Grassroots Environmental Action: People's Participation in Sustainable Development
By Dharam Gjai and Jessica M. Vivian
Summary written by T.A. O'Lonergan, Conflict Research Consortium
Citation: Grassroots Environmental Action: People's Participation in Sustainable Development, Dharam Gjai and Jessica M. Vivian, (eds), (New York: Routledge, 1992), 347 pp.
Grassroots Environmental Action: People's Participation in Sustainable Development will be of interest to those who desire an understanding of grassroots action toward environmental goals. The work is a collection of the essays by multiple authors which are divided among four parts, each with an overarching topic. Following an introduction by the editors, the first of these parts addresses approaches and concepts. Michael Redclift offers a framework for analysis of the relationship between sustainable development and popular participation. The author argues that "... the concept of sustainable development needs to be recognized as an alternative to the prevailing view, rather than a modification of it. ... The emphasis is placed on the structural determinants of local-level decision-making, at the local, national and international levels, rather than on a more 'human resources' or interactional (sic) approach".
The third chapter examines participation, empowerment and local resource management as the foundations for sustainable development. The author discusses the issues raised by the UNRISD research programme on sustainable development and participation in resource management. One topic addressed in this chapter is, "... the question of the apparent linkages between poverty and environmental degradation in the Third World in the light of the issues raised by the above mentioned research.
The second section focuses on traditional systems of resource management. The first chapter examines the threats posed to the sustainable land use of the Barabaig pastoralists of Tanzania. One such threat is the agreement between Canada and Tanzania to develop the Basotu plains for wheat production. The author also addresses: social injustice, unsound economics, and an alternative way forward. Ruth Ammerman Yabes offers the Zanjeras and the Ilocos Norte irrigation project as examples of lessons of environmental sustainability in Philippine traditional resource management systems. She examines: the organizational structure of the Zanjeras, the benefits of these irrigation activities, and the challenges which they face. The final chapter in this section presents two comparative studies of sustainable development and people's participation in wetland ecosystem conservation in Brazil. The two studies are: people's participation in the conservation of the Marituba wetlands and the study of rubber tappers of the Guapore Valley.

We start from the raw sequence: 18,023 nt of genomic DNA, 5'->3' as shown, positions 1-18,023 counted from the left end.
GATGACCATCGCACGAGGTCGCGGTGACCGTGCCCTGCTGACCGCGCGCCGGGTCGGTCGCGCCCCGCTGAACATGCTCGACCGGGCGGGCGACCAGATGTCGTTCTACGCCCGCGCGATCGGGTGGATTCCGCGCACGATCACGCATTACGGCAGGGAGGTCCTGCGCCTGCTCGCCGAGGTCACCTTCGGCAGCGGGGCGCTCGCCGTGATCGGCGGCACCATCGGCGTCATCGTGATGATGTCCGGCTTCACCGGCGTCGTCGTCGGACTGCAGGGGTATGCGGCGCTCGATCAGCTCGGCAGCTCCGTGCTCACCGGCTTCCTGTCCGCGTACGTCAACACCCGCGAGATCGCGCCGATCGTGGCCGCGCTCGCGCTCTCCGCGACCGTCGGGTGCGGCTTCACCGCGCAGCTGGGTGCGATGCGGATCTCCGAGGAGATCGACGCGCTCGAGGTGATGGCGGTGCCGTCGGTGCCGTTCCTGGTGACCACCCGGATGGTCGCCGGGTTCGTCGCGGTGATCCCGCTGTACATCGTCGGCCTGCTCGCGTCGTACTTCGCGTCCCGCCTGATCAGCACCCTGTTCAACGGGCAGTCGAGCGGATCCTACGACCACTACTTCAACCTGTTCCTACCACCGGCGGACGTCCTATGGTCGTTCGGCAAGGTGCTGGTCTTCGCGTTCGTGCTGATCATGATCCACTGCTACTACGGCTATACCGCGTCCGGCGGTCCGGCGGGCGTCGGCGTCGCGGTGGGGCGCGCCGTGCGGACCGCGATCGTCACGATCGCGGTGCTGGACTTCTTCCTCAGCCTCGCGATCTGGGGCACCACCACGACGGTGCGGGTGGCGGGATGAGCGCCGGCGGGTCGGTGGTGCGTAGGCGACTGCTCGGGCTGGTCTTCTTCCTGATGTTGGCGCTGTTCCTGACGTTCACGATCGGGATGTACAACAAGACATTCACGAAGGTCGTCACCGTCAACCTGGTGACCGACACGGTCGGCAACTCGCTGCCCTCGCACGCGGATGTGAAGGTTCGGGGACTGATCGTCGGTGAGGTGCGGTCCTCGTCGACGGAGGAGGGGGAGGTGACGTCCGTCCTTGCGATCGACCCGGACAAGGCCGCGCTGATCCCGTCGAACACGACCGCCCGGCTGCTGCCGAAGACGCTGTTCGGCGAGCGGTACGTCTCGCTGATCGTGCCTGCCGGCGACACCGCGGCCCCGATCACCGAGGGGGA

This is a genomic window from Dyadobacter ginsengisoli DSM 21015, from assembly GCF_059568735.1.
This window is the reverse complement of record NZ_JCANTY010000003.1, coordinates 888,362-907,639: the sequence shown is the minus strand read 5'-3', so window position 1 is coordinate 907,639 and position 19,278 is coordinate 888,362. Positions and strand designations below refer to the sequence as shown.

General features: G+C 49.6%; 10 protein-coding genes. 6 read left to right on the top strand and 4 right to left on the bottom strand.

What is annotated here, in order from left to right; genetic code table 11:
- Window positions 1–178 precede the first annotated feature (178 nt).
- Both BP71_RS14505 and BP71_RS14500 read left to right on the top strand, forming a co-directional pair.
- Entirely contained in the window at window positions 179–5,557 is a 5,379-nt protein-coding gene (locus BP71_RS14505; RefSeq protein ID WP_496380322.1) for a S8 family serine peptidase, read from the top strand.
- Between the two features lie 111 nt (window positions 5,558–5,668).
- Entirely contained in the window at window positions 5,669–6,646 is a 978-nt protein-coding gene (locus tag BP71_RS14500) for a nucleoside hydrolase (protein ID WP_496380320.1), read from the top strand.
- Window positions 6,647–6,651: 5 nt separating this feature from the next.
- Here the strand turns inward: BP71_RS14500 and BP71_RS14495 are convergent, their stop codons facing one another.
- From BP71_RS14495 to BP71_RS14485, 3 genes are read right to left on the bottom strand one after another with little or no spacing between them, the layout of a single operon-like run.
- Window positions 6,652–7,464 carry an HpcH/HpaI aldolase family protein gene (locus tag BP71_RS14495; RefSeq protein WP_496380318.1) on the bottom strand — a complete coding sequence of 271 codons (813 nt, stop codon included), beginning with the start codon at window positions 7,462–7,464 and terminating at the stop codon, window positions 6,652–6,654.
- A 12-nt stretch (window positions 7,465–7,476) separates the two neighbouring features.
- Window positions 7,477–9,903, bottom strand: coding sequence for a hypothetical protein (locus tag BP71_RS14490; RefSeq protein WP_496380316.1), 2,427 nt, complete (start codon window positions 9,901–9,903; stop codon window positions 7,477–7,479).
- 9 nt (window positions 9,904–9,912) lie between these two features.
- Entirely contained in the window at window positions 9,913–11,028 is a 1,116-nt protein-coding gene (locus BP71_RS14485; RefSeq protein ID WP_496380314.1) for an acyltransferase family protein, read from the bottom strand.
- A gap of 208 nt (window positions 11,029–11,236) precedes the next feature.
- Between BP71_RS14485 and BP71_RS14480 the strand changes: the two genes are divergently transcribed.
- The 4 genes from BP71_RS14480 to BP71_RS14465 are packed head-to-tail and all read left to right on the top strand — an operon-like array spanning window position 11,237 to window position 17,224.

Part three considers social action and the environment with four chapters, the first of which concerns urban social organisation and ecological struggle in Durango, Mexico. The authors offer the historical context, prefatory to a discussion of the origins and development of the Durango Popular Defense Committee and the resultant growth in the environmental movement. Chapter eight "... presents two initiatives taken within indigenous communities in Southern Mexico; initiatives designed to ensure the rural poor's control over their physical and social resources. The different socio-political dynamics within and surrounding these communities, the environmental context, and the historical experiences with state-led development programmes are considered as background to the different forms of activism adopted". The next chapter in this section examines coastal overfishing and the fish-workers' actions concerning the running of the commons in Keral State,India. The author addresses two issues: the ruin of common property resources and the collective action in response to the destruction of those resources. The final chapter in this section addresses the move from environmental conflicts to sustainable mountain transformation in the Garhwal Himalaya.
The final section offers lessons to be learned from environmental projects. The authors first examine constraints to people's participation in the environmental rehabilitation in the Northern Ethiopian Highlands, followed by considerations of strategic dimensions of people's participation. The final chapter offers lessons from Latin America which focus on who should manage environmental problems.
Grassroots Environmental Action: People's Participation in Sustainable Development is a comprehensive collection of essays addressing grassroots participation in sustainable development. Each essay is extensively annotated and is followed by a list of relevant resources. Both features will be useful to the serious reader who wishes to pursue the topic further.